Book by ex-U.S diplomat says country should have then sent troops to Sri Lanka to kill or nab Prabakaran

India should have sent its troops back to Sri Lanka to kill or capture Velupillai Prabakaran and the Liberation Tigers of Tamil Eelam (LTTE) leadership after the assassination of the former Prime Minister, Rajiv Gandhi, says a new book by a former U.S. diplomat.

Rajiv Gandhi's killing was an attack on India's status as a regional power. Forcibly bringing Prabakaran to India to face trial would have sent a clear message to the region, and the world, that India would defend its political leaders from attack, defend its political system from intimidation and defend its primacy in South Asia against any challengers, the author says.

A frightened India became content with being a passive regional power rather than active global power, says the book China's Nightmare, America's Dream: India as the next global power by William H. Avery, former American diplomat.

Mr. Avery was on posting in India and served in the U.S. Department of State during the Presidential tenures of Bill Clinton and George W. Bush.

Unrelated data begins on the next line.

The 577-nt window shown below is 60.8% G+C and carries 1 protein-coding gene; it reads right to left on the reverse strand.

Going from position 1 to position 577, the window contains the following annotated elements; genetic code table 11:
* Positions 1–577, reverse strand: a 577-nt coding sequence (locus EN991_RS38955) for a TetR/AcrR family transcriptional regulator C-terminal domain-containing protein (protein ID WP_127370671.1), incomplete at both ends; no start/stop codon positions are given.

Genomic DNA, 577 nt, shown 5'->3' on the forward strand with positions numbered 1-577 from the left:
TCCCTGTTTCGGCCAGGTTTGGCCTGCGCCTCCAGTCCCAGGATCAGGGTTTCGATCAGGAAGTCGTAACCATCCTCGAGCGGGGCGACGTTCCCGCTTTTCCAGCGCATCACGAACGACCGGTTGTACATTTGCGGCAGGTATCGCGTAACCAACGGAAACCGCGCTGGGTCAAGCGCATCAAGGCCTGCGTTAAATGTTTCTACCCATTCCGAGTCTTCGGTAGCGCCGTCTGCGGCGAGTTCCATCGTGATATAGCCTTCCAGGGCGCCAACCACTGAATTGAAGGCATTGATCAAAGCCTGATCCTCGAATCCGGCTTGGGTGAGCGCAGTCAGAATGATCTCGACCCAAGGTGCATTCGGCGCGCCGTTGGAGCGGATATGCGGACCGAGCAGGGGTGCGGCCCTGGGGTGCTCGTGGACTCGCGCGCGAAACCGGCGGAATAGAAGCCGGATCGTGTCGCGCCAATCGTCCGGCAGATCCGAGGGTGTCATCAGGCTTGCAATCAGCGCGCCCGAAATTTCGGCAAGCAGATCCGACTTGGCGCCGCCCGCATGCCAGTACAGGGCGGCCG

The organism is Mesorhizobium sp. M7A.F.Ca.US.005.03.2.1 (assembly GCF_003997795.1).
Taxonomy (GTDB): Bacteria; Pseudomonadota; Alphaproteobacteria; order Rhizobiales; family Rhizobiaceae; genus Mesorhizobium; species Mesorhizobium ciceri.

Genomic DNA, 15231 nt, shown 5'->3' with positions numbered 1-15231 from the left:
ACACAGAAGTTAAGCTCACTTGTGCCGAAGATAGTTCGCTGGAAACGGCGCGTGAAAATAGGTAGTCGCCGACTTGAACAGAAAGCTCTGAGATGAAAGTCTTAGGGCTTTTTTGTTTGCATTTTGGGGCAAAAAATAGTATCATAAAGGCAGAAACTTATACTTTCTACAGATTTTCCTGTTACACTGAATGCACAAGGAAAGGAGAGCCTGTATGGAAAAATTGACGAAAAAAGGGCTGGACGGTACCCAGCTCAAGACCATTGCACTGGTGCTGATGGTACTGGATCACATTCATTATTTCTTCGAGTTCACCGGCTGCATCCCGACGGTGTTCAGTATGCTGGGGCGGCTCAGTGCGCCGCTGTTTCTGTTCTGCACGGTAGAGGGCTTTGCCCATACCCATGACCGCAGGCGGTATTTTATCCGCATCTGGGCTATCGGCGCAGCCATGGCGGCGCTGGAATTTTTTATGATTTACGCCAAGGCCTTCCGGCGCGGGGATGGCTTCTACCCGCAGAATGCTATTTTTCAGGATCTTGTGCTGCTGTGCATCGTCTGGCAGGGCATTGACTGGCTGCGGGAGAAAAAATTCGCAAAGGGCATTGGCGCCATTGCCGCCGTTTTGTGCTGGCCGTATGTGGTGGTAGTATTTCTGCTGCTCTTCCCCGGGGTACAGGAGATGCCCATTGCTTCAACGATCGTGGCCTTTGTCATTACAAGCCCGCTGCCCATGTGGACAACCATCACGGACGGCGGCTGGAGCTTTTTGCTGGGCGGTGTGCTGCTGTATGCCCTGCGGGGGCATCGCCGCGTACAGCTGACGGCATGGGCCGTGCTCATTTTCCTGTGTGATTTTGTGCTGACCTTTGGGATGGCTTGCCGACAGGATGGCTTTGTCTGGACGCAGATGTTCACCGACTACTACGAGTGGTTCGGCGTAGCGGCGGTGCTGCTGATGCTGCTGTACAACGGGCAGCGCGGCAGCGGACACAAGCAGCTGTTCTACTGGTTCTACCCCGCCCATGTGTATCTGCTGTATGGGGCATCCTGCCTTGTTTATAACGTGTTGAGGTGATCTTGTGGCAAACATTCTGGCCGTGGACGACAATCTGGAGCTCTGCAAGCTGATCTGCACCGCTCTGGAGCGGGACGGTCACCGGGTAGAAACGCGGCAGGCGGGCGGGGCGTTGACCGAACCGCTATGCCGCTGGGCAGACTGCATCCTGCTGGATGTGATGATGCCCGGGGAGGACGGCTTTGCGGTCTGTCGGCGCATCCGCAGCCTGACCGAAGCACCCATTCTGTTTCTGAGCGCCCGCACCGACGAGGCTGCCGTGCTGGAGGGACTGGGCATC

“India's window of opportunity to influence Sri Lanka will never be as wide open as it was in 1991 after Rajiv's killing,” the author says, adding that India's craven inaction in Sri Lanka after the assassination cost it valuable years in its quest to become a global power.

The events of 1991 that included the shame of having been required to sell its gold and killing by a terrorist organisation of its former Prime Minister were a low point in the history of modern India.

Seven years after its annus horribilis, India, however, was able to make its first crucial step towards true power — the move that stunned the world — and earned India virtually universal approbation. “But history has proven India's 1998 nuclear test to have been a wise choice,” says Mr. Avery. The Pokhran test changed India overnight into a ‘frontline' post in the U.S. Foreign Service. It also made India a much more interesting assignment for an American diplomat, the author says.